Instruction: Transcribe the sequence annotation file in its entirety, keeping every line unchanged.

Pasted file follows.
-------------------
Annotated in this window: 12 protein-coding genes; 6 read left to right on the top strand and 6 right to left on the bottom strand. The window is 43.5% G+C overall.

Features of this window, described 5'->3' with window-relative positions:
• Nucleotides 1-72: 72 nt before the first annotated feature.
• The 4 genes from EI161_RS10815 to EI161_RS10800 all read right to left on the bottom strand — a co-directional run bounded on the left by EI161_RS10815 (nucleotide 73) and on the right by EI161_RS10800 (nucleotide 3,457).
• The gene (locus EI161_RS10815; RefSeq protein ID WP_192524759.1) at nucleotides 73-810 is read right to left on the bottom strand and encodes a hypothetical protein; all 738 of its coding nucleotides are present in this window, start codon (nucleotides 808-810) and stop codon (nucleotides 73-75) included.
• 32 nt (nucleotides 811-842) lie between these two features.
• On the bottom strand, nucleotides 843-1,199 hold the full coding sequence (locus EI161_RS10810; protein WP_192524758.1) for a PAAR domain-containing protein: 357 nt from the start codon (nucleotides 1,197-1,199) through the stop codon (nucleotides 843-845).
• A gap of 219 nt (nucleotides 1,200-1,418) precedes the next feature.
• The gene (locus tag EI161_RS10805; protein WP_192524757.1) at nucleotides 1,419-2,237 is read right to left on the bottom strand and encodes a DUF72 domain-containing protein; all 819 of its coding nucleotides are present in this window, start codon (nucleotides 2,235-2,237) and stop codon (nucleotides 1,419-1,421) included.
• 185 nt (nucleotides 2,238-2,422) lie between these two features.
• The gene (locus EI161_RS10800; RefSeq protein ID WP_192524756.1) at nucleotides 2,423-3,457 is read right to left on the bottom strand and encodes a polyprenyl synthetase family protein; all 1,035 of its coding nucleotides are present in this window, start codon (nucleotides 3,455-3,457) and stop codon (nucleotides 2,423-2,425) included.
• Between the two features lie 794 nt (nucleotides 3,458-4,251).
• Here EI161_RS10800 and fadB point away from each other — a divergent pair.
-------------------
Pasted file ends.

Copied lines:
Annotated in this window: 12 protein-coding genes; 6 read left to right on the top strand and 6 right to left on the bottom strand. The window is 43.5% G+C overall.

Features of this window, described 5'->3' with window-relative positions:
• Nucleotides 1-72: 72 nt before the first annotated feature.
• The 4 genes from EI161_RS10815 to EI161_RS10800 all read right to left on the bottom strand — a co-directional run bounded on the left by EI161_RS10815 (nucleotide 73) and on the right by EI161_RS10800 (nucleotide 3,457).
• The gene (locus EI161_RS10815; RefSeq protein ID WP_192524759.1) at nucleotides 73-810 is read right to left on the bottom strand and encodes a hypothetical protein; all 738 of its coding nucleotides are present in this window, start codon (nucleotides 808-810) and stop codon (nucleotides 73-75) included.
• 32 nt (nucleotides 811-842) lie between these two features.
• On the bottom strand, nucleotides 843-1,199 hold the full coding sequence (locus EI161_RS10810; protein WP_192524758.1) for a PAAR domain-containing protein: 357 nt from the start codon (nucleotides 1,197-1,199) through the stop codon (nucleotides 843-845).
• A gap of 219 nt (nucleotides 1,200-1,418) precedes the next feature.
• The gene (locus tag EI161_RS10805; protein WP_192524757.1) at nucleotides 1,419-2,237 is read right to left on the bottom strand and encodes a DUF72 domain-containing protein; all 819 of its coding nucleotides are present in this window, start codon (nucleotides 2,235-2,237) and stop codon (nucleotides 1,419-1,421) included.
• 185 nt (nucleotides 2,238-2,422) lie between these two features.
• The gene (locus EI161_RS10800; RefSeq protein ID WP_192524756.1) at nucleotides 2,423-3,457 is read right to left on the bottom strand and encodes a polyprenyl synthetase family protein; all 1,035 of its coding nucleotides are present in this window, start codon (nucleotides 3,455-3,457) and stop codon (nucleotides 2,423-2,425) included.
• Between the two features lie 794 nt (nucleotides 3,458-4,251).
• Here EI161_RS10800 and fadB point away from each other — a divergent pair.